If this situation is repeated often, our children’s amygdalas (the part of the brain that alerts us to danger) become more active, more worried. They go more quickly from zero to 60 when they get upset. Because they feel threatened and upset more easily, they fight with each other more.
Of course, life with children is full of good reasons for parents to feel upset, overwhelmed, and angry. The baby won’t stop crying, the toddler hits the baby, the preschooler flushes the toddler’s teddy bear down the toilet, and the six-year-old starts repeating every insult he hears at school to reduce his little brother to tears. But parenting, even when our kids are at each other’s throats, isn’t usually an emergency. Often, our own issues get triggered and we leap into the fray with our children and make everything worse. If we want to break the cycle, we need to learn to regulate ourselves.
Is this easy? Never. Regulating our own emotions is the toughest part of parenting, and it’s usually a work in progress. Most parents scream and shout, especially once they have more than one child. It’s so hard not to. Anyone of us will go over the cliff if we’re pushed too far. But that’s why it’s your responsibility as the parent to stay away from the edge. Regulating our own emotions is one of the hardest things for any of us to do, but that doesn’t excuse us from tackling it. If you’re a screamer, now’s the time to stop. It isn’t easy, but I’ve seen thousands of parents do it.
It’s like playing a musical instrument. It’s a practice, which means you’ll never get perfect at it, but it will be easier every time you do it. As you go through your day, start training yourself to observe the ebb and flow of your mood. When you begin to get irritable, take action to restore your balance. This sounds hard, and it is. But you can start small, with some easy techniques.
Practice the simple “Take Five” method
For instance, when you find yourself swamped with other people’s needs, try the simple “Take Five” practice to check-in and re-center yourself. Just count five deep, slow breaths. To deepen the effect, notice what’s going on in your body as you breathe. Tight shoulders? Imagine you’re breathing light into any tense places in your body. This deceptively simple practice makes you aware of your stress, so you can breathe through it and let it go. Research shows that conscious breathing like this can shift you from stress to calm in five breaths, and it becomes more effective as you do it more often. You can “Take Five” with a crying baby in your arms, while you’re washing dishes, at a stoplight, or even when your children are fighting before you intervene.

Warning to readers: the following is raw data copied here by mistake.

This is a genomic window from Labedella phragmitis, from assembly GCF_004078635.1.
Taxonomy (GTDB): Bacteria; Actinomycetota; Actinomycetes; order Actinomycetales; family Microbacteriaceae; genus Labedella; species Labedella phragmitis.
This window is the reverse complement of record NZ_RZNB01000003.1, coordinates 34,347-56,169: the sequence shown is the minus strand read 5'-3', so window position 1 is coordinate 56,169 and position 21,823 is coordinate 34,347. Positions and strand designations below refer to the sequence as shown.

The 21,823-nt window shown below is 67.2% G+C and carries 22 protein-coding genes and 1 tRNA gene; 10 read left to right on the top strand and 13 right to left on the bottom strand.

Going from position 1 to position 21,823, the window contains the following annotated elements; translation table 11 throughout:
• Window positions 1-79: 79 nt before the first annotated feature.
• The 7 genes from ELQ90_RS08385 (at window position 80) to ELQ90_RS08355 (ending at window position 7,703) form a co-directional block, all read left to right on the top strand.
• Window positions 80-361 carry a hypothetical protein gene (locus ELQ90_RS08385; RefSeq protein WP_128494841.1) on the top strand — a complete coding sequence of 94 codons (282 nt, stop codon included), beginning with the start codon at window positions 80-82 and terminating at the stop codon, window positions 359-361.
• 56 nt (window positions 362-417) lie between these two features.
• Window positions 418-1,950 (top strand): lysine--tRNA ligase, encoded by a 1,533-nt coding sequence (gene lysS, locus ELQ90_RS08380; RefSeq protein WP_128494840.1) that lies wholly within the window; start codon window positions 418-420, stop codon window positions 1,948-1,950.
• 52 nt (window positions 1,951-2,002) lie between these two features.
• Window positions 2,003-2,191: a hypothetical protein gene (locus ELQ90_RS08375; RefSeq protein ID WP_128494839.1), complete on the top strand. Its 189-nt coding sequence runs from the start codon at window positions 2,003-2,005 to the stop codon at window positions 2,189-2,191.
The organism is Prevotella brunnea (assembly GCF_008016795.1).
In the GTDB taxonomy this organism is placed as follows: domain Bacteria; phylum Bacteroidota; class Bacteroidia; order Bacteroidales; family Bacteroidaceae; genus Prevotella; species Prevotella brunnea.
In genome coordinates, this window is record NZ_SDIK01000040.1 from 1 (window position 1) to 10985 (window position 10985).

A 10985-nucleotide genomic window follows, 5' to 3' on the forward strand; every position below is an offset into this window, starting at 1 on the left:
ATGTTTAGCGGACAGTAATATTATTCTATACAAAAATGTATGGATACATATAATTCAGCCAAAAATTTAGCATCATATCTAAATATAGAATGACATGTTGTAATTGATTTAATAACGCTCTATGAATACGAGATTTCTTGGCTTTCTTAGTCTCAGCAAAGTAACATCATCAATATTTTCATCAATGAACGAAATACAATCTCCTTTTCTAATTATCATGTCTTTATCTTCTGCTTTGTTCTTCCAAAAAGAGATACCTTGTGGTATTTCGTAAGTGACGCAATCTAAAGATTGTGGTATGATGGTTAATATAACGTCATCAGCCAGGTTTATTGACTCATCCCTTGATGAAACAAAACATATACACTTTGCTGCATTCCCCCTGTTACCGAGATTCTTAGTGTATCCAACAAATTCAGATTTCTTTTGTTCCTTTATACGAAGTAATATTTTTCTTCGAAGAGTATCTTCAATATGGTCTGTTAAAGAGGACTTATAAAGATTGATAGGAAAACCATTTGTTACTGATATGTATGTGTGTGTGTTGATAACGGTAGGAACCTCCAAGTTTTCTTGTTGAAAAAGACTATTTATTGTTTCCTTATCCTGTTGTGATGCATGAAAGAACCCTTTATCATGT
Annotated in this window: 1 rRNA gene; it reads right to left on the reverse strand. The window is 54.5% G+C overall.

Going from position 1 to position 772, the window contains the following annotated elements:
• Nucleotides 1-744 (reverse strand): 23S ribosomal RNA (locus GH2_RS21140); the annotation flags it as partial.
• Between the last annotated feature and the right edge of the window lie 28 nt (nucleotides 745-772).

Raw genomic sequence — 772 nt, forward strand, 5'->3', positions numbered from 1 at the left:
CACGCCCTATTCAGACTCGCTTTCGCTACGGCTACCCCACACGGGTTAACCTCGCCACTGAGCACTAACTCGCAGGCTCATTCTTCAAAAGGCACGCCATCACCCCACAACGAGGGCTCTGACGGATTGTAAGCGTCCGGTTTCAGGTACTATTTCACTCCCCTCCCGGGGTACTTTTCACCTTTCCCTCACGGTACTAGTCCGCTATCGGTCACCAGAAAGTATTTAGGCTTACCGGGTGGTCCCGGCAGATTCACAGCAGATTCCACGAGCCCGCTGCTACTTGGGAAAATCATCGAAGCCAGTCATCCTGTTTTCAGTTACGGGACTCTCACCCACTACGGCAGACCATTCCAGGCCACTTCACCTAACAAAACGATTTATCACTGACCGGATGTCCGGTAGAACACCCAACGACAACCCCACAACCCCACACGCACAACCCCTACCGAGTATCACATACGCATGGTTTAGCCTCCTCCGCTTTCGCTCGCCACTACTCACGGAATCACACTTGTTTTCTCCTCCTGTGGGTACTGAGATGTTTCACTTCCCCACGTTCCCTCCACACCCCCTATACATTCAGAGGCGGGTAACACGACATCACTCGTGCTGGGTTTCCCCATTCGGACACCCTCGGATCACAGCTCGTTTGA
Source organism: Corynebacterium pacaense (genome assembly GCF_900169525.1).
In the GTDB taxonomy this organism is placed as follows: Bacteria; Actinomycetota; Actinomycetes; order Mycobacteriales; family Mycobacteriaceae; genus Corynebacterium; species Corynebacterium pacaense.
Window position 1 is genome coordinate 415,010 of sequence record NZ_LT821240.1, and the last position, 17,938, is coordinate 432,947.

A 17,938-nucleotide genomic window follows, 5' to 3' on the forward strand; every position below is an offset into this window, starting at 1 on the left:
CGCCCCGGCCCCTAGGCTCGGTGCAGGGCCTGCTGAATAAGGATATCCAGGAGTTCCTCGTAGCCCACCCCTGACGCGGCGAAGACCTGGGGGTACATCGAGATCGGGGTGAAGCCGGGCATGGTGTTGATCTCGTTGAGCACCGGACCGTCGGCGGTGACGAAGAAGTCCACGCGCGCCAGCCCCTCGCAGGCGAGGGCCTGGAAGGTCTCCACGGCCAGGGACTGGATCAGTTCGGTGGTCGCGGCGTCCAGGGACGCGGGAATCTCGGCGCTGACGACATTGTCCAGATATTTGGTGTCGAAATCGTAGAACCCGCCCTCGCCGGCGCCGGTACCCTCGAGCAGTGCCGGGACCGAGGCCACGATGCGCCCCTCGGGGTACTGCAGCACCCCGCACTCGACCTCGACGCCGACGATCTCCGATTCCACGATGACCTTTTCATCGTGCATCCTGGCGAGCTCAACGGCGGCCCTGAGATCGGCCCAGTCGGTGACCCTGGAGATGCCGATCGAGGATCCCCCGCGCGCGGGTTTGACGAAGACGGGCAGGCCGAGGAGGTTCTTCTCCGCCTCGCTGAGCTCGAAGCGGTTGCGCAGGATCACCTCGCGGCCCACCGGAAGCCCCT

Returning yourself to calm is always hard inner work, but it gets easier with practice, and there are many strategies to support you. The good news is that when we’re able to react calmly even as emotions get hot, our children learn valuable lessons.
- This situation seems like an emergency to me, but it actually isn’t. I don’t have to get so upset.
- I won’t always get my way, but I get something better someone who listens and understands.
- I know I will be listened to, so I can listen to my siblings and parents, too.
- We can always work things out.
The even better news is that your peaceful presence has a more powerful influence on your child than screaming and shouting ever could. Your own ability to be calm is what gives you the tools to manage your emotions, even on those days when your child pushes all your buttons. It’s what helps you to treat the people in your life, including the little people, calmly, respectfully, and responsibly and that’s what produces children who are emotionally regulated, respectful and responsible.
Are calm parents always calm? Of course not! They’re human. Like all humans, no parent is perfect. And regulating ourselves is the hardest emotional work we do, so it can be an uphill battle despite our positive intentions. What distinguishes a calm parent is the commitment to self-regulation, one action at a time. Since the parent-child relationship is just a series of moments together, all those positive choices are cumulative. Two steps forward, one step back still gets your family onto a more positive path. And before you know it, into a whole new landscape.
Dr Laura Markham is the author of Calm Parents, Happy Kids: The Secrets of Stress-free Parenting, the book for every parent who wants to stop screaming, shouting or smacking. Published by Vermilion in trade paperback , priced £12.99.
You can find more information about Dr. Laura Markham online at AhaParenting.com.